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I have found myself keep doing cd some_dir quickly followed by ls for quite some time now, and have been trying to write a bash alias to let me do this, such as:

alas cd="cd $@; ls";

Problem with this is you can't have an input argument in the middle of an alias (correct me if I'm wrong).

I've also tried defining my own shell function as suggested by this page:

cd() { cd "$@"; ls; }

But the problem with this one is if I try to use it like so:

cd Documents

the shell exits with [Process completed], rendering the shell useless... So how should I get around this?

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migrated from Nov 19 '12 at 14:05

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I'd love a shell that had alas as a builtin. – Rob Davis Nov 17 '12 at 19:45
up vote 11 down vote accepted

Try this:

cd() { builtin cd "$@" && ls; }

builtin makes the cd inside the function invoke the builtin cd command rather than trying to call the function recursively.

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Is recursion actually a risk? I do alias ls='ls --color', and it doesn't recurse. Nor does 'alias rm='rm -i' – David Yaw Nov 17 '12 at 13:53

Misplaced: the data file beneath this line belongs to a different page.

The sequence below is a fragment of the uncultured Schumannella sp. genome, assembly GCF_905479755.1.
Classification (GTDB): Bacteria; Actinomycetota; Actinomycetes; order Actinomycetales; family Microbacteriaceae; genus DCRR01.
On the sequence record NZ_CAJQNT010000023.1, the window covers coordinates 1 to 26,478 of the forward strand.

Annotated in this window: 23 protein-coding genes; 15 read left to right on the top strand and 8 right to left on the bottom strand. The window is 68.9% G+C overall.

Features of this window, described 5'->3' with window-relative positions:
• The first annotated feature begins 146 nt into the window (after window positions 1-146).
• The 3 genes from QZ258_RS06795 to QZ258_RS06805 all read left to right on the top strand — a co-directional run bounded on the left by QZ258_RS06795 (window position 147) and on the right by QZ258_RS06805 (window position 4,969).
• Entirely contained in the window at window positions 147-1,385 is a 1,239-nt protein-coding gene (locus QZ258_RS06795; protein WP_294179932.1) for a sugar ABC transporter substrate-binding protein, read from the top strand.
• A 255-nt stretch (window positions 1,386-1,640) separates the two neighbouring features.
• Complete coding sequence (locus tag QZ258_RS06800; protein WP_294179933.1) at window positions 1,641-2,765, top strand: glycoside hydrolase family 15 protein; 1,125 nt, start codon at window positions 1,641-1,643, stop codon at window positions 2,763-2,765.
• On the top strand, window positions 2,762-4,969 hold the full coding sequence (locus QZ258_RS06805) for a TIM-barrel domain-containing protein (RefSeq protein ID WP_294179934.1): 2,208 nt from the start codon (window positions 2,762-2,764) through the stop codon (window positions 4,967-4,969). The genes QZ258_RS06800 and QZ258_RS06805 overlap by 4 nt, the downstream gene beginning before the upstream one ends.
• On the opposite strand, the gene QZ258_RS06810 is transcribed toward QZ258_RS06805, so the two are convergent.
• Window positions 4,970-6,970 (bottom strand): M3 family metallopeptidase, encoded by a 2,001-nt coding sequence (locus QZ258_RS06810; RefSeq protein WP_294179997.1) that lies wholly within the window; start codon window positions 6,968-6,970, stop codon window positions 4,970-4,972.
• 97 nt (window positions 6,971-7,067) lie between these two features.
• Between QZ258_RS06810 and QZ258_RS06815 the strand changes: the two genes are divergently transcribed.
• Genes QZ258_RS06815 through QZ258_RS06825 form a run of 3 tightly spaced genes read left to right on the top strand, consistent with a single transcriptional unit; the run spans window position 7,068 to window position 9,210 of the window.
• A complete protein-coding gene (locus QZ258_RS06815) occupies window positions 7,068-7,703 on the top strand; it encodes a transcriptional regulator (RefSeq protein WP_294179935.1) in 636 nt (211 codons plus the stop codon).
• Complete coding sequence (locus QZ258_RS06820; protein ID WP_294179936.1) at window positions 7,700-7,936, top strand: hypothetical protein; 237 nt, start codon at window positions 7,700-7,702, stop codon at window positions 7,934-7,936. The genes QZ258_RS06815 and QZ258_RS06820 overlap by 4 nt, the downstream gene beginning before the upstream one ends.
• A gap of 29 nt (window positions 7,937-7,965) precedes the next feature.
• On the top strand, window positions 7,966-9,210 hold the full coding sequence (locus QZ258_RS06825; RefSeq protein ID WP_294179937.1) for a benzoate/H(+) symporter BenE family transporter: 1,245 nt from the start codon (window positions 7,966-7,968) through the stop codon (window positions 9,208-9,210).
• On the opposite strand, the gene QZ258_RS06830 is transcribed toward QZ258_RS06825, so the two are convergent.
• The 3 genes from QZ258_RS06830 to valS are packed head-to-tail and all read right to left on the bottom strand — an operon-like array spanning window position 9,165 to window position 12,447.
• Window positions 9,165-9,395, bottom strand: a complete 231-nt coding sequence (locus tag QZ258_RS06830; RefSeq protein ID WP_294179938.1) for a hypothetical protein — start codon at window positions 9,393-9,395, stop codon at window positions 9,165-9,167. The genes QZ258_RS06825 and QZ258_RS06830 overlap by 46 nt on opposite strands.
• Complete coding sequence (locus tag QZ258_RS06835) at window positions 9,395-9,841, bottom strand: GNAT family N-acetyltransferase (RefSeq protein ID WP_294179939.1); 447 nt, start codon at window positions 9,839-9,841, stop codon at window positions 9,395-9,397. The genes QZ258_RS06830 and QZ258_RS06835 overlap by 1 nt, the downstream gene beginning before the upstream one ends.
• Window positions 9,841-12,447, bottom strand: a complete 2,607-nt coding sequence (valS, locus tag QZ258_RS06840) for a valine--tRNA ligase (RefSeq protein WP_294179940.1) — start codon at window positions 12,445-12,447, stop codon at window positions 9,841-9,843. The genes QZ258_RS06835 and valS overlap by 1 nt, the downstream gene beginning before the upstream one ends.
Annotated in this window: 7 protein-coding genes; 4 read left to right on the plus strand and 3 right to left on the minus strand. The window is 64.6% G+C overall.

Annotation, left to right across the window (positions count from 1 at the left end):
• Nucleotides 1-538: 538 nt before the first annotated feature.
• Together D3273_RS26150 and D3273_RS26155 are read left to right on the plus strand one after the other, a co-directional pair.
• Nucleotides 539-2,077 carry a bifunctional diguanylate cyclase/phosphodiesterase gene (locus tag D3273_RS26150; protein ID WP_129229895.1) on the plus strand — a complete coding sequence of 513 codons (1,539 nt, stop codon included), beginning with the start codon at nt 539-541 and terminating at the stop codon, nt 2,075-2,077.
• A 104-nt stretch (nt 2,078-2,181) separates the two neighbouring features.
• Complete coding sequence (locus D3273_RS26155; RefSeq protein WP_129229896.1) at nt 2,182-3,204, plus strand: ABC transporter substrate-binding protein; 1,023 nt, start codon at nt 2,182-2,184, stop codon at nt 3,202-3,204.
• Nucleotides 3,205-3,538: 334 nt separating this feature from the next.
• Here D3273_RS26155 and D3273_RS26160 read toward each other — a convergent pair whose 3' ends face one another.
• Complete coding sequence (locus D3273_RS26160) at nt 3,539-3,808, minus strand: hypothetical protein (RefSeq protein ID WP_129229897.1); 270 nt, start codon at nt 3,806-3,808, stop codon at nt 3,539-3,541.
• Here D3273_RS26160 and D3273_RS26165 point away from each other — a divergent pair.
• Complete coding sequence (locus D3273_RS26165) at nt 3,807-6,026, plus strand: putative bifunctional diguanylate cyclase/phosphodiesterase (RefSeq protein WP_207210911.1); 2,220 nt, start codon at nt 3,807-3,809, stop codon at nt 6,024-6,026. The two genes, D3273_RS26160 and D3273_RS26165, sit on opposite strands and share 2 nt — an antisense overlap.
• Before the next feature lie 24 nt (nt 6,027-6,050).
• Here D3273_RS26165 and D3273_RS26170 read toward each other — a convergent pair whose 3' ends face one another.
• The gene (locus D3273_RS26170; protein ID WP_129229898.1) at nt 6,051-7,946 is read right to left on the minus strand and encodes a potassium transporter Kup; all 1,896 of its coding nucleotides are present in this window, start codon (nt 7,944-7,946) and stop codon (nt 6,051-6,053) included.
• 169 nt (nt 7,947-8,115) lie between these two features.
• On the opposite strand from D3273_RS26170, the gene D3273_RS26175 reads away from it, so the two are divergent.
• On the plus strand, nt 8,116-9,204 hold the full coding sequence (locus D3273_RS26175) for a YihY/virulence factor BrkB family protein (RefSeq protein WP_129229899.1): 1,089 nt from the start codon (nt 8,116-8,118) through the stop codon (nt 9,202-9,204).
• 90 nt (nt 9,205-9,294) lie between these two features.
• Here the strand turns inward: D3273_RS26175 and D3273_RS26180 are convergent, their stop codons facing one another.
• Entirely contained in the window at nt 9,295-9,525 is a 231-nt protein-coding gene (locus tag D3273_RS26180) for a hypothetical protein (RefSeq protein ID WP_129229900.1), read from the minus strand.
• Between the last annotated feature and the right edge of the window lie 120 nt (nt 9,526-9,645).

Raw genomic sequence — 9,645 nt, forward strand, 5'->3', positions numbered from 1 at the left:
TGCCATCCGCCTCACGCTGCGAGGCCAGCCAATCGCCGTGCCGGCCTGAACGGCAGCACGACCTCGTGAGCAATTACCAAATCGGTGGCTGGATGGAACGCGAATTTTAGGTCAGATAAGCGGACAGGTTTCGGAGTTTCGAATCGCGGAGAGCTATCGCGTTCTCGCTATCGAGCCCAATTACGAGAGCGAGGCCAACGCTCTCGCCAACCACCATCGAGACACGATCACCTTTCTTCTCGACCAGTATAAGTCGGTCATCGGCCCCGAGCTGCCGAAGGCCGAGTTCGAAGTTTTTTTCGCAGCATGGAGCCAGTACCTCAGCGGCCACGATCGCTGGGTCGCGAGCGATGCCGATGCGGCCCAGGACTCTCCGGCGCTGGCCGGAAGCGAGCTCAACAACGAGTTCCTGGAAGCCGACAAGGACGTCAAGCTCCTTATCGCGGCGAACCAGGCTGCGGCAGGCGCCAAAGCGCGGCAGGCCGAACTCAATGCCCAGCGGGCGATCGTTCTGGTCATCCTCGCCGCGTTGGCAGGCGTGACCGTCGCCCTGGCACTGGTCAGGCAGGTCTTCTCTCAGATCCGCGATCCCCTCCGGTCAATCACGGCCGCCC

Those are aliases, not a functions. They don't work the same way. Try foo() { echo hello ; foo; }; foo; (have your Ctrl-C ready). – Mat Nov 17 '12 at 13:54
Ah, quite right, wasn't paying enough attention. – David Yaw Nov 17 '12 at 13:58
Might be better to have builtin cd "$@" && ls; instead so that ls doesn't run if there is problem entering the directory (non-existent etc.), like what John Ledbetter mentioned in his answer. – doubleDown Nov 17 '12 at 14:13
Yep, that's much better; hadn't thought about that, thanks. – Mat Nov 17 '12 at 14:17

In GNU Bash,

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     alias cd='cd $@ &&  ls $@ --color '

cd any directory name it can be display the all content.The alias set to cd command in the .bashrc file and run the . .bashrc file. it's change in to all place

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